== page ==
(Ref. my earlier note dated 22nd March 2015.)
I ran the rule over Thomas Cook (TCG) at 142p as a possible speculative buy on the 27th March last, albeit pointing out its many defects as a store of value, which included a lack of asset backing, earnings and dividend. This week, the company produced its trading statement to tell me whether my investment ‘nose’ for speculative value is still in working order.
For those of you, who may not know Thomas Cook – or did not accompany me on its Thomas Cook & Sons first holiday tour package to Switzerland and Egypt for ardent Baptist Tea Totallers, to escape the fog of London in the 1860’s – it is now largely an Anglo German leisure travel company which markets itself under a variety of trade names including: Thomas Cook, Neckermann, Condor, Jet Tours, Ving, Spies and Tja reborg, operating a fleet of near ninety aircraft flying across Europe and Scandinavia.
The company’s management state that it has been trading in line with expectations. The highlights of that trading include the fact that its 2014/2015 winter season was almost fully booked and its forthcoming summer season offers were more than half sold with bookings that were two per cent up year on year. The UK is signalled out as a segment where trading is ahead of that seen last year. For Continental Europe, trading was reported as still tough, against a strong comparative reporting period a year earlier, but that things have improved since the report of the first quarter’s results. In particular, the Concept Hotel business bookings were up 20% and Thomascook.com bookings were 10% higher as the digital offer continues to develop.
There was also notification that its German airlines business is also growing strongly, particularly on long haul. It seems that the particularly challenging conditions in this segment of the business are ‘showing early signs of improvement’. The management also reported that new product and ‘winter sun’ initiatives are leading to growth. It also expressed the opinion that its strategy, rigorously implemented, will lead to further business performance improvement.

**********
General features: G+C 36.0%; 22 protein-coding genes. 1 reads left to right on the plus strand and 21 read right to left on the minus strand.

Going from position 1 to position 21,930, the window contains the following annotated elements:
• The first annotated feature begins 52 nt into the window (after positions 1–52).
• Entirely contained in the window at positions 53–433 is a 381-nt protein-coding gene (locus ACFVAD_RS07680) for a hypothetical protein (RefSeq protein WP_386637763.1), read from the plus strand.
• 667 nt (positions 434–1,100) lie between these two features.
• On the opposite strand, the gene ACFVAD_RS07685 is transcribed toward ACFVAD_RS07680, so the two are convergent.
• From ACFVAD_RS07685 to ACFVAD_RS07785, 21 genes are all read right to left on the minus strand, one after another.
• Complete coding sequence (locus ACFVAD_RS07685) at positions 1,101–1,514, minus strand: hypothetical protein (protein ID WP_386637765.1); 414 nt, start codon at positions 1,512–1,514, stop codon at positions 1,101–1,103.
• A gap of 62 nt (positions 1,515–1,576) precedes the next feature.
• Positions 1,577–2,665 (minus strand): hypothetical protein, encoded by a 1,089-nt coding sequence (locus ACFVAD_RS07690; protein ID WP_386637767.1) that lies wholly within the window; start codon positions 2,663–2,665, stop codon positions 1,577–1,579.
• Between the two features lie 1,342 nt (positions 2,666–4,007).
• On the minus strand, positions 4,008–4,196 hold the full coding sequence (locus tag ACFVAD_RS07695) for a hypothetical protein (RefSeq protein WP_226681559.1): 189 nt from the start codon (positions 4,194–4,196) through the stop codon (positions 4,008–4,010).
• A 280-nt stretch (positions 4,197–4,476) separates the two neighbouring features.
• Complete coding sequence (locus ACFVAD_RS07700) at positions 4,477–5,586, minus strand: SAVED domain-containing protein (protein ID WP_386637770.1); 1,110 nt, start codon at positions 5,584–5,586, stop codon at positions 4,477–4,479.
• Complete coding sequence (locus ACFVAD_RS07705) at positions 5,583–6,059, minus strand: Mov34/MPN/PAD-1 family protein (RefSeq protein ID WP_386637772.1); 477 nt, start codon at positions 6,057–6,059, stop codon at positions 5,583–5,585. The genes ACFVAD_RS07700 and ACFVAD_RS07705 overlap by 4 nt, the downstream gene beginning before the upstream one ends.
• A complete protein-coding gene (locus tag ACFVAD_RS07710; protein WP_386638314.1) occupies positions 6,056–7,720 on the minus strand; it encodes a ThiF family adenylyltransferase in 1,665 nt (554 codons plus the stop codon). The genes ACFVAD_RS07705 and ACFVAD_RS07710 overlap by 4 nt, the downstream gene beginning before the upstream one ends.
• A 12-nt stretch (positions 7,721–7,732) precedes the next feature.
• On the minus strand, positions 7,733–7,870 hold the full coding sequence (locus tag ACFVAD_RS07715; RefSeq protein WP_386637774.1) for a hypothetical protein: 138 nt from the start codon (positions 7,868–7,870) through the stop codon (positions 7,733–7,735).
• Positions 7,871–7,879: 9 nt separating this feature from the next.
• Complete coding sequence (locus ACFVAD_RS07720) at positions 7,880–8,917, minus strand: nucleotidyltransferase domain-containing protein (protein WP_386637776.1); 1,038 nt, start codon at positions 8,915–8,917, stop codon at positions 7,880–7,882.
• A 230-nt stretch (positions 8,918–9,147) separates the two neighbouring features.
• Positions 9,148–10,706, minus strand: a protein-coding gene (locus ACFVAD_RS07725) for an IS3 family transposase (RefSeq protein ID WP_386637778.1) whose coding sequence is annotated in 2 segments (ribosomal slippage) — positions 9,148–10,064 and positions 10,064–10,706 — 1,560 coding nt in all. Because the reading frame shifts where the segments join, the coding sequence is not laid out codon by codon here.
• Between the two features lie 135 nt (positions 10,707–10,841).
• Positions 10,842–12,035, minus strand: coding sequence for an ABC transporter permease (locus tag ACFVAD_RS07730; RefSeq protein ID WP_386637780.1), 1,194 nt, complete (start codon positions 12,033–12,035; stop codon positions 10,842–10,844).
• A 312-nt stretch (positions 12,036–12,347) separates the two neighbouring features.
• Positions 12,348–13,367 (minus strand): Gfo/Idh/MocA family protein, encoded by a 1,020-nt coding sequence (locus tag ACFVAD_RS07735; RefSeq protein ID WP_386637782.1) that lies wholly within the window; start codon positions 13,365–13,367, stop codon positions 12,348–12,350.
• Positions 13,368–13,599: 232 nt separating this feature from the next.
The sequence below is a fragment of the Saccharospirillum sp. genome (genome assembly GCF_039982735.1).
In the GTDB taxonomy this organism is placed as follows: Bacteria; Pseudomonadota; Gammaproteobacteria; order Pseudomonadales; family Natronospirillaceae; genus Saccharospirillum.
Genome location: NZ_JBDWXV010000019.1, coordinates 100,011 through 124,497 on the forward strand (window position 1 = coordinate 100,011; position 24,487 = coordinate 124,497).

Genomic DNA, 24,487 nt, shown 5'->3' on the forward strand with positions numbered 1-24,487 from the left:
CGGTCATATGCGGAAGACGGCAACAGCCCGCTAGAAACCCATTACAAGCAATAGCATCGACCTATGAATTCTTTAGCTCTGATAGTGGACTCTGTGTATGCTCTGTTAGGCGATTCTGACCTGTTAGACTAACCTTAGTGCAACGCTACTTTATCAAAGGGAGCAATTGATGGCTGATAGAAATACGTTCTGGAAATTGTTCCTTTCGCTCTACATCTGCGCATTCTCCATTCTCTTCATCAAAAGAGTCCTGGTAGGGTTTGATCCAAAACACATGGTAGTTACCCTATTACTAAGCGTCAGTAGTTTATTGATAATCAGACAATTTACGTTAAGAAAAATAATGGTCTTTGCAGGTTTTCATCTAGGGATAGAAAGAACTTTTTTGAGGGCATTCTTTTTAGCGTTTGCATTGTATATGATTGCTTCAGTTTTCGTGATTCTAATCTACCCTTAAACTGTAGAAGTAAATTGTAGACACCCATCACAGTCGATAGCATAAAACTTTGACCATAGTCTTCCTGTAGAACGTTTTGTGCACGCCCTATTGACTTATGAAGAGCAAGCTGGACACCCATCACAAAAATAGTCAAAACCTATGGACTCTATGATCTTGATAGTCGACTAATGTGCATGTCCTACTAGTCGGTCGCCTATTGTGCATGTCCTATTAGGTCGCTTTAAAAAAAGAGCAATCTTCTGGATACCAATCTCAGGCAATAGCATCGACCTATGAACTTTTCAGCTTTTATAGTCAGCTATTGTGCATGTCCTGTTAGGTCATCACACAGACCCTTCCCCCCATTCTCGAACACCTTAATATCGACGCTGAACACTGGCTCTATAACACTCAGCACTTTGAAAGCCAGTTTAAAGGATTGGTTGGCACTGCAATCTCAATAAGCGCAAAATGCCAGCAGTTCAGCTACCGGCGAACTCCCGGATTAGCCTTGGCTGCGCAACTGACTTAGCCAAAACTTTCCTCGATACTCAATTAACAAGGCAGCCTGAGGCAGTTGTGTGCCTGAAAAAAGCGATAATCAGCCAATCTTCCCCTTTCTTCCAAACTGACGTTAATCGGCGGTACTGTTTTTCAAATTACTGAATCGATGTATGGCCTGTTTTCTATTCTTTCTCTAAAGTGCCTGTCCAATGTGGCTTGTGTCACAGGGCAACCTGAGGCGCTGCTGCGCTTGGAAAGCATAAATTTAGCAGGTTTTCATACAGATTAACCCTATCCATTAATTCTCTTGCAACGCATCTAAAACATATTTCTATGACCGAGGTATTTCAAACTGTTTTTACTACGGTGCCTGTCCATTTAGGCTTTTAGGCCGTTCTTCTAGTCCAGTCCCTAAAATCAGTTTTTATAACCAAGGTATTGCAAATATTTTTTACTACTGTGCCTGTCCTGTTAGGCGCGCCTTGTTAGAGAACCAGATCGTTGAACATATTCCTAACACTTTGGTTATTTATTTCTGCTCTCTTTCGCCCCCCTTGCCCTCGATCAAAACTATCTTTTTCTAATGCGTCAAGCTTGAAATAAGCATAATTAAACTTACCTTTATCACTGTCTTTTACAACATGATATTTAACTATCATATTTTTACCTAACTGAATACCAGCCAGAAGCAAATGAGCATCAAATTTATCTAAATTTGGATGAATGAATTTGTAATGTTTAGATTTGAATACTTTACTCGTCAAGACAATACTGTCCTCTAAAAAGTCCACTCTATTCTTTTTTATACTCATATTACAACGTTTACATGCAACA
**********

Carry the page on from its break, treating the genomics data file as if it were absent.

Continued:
Turning to the outlook for trading this summer, confusingly, bookings are reported two per cent higher than last year, but total bookings were lower by one per cent, due to a similar one percent drop in prices. Again, the UK was a bright spot with a four per cent increase in bookings. In continental and northern Europe, bookings were lower by four per cent (against a reportedly strong demand period a year earlier).
With regard to share price chart technicalities, I point out that between January and February the shares traded at approximately 120p to 131p, only to break out of that range by heading for 158p a share and creating a new, higher imputed trading range of 140p to 158p. The share price, which has come back to 142p (last seen), is ready to test that theory. The longer term perspective suggests considerably more upside than downside, providing management remains true to its strategy and execution of its forward business plans.
Nothing in this trading statement contradicts my view that this share is one to look at, especially for those with an interest in speculative equity. With economic conditions improving in the UK and Germany, a bet on better things to come could reap rewards. The next report and accounts will tell us more about finances. Results for the six months ended 31st March 2015 are due on 20th May 2015.